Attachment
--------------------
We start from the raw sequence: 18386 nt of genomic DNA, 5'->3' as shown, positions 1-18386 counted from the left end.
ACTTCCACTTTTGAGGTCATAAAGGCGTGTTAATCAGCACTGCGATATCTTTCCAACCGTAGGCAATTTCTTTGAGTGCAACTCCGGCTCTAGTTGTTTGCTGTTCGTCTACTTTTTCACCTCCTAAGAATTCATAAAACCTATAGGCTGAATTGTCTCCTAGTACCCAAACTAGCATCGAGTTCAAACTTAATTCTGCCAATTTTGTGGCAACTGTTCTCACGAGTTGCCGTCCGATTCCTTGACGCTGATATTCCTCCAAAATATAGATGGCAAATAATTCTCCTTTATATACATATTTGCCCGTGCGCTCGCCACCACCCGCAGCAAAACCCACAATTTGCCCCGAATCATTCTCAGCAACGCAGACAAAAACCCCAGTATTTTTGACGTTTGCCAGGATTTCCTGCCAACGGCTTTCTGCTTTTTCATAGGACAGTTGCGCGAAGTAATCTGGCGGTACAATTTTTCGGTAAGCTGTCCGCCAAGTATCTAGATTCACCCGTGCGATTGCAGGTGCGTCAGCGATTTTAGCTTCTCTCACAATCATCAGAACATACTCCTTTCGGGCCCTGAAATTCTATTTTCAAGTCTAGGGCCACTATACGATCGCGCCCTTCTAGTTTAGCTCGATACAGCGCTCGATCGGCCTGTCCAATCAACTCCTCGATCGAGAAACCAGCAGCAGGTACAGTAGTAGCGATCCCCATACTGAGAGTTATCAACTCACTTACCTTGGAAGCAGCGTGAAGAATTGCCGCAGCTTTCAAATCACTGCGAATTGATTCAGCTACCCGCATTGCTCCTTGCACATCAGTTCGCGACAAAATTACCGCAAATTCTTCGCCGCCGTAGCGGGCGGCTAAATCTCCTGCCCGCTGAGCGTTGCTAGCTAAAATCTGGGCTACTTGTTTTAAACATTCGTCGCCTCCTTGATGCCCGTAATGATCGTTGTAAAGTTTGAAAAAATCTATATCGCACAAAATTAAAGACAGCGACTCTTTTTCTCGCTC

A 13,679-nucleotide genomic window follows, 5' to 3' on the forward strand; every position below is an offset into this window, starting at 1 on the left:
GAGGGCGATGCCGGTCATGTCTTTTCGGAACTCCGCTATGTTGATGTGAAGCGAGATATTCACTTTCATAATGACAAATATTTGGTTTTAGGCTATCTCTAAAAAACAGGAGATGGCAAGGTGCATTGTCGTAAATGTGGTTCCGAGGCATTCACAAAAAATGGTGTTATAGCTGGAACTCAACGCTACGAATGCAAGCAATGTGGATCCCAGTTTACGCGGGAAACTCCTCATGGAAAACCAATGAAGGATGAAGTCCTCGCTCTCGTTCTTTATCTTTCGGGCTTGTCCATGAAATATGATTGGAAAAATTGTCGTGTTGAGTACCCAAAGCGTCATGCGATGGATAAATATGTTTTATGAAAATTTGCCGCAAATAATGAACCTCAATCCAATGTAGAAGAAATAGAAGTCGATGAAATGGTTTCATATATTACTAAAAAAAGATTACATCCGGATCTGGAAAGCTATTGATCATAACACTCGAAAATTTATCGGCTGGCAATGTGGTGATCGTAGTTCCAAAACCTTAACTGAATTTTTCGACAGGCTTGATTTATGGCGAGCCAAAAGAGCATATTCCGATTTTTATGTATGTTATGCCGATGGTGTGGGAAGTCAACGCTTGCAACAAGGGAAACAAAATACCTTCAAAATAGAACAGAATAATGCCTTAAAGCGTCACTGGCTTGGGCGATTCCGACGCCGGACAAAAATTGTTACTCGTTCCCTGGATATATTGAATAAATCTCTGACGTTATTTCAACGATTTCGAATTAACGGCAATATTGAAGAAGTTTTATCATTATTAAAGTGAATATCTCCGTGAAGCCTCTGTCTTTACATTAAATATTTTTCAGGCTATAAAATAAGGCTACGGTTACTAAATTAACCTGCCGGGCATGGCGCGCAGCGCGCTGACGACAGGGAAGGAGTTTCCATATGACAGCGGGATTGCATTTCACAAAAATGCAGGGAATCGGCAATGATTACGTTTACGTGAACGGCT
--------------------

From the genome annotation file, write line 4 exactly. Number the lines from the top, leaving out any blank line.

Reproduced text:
GAGGGCGATGCCGGTCATGTCTTTTCGGAACTCCGCTATGTTGATGTGAAGCGAGATATTCACTTTCATAATGACAAATATTTGGTTTTAGGCTATCTCTAAAAAACAGGAGATGGCAAGGTGCATTGTCGTAAATGTGGTTCCGAGGCATTCACAAAAAATGGTGTTATAGCTGGAACTCAACGCTACGAATGCAAGCAATGTGGATCCCAGTTTACGCGGGAAACTCCTCATGGAAAACCAATGAAGGATGAAGTCCTCGCTCTCGTTCTTTATCTTTCGGGCTTGTCCATGAAATATGATTGGAAAAATTGTCGTGTTGAGTACCCAAAGCGTCATGCGATGGATAAATATGTTTTATGAAAATTTGCCGCAAATAATGAACCTCAATCCAATGTAGAAGAAATAGAAGTCGATGAAATGGTTTCATATATTACTAAAAAAAGATTACATCCGGATCTGGAAAGCTATTGATCATAACACTCGAAAATTTATCGGCTGGCAATGTGGTGATCGTAGTTCCAAAACCTTAACTGAATTTTTCGACAGGCTTGATTTATGGCGAGCCAAAAGAGCATATTCCGATTTTTATGTATGTTATGCCGATGGTGTGGGAAGTCAACGCTTGCAACAAGGGAAACAAAATACCTTCAAAATAGAACAGAATAATGCCTTAAAGCGTCACTGGCTTGGGCGATTCCGACGCCGGACAAAAATTGTTACTCGTTCCCTGGATATATTGAATAAATCTCTGACGTTATTTCAACGATTTCGAATTAACGGCAATATTGAAGAAGTTTTATCATTATTAAAGTGAATATCTCCGTGAAGCCTCTGTCTTTACATTAAATATTTTTCAGGCTATAAAATAAGGCTACGGTTACTAAATTAACCTGCCGGGCATGGCGCGCAGCGCGCTGACGACAGGGAAGGAGTTTCCATATGACAGCGGGATTGCATTTCACAAAAATGCAGGGAATCGGCAATGATTACGTTTACGTGAACGGCT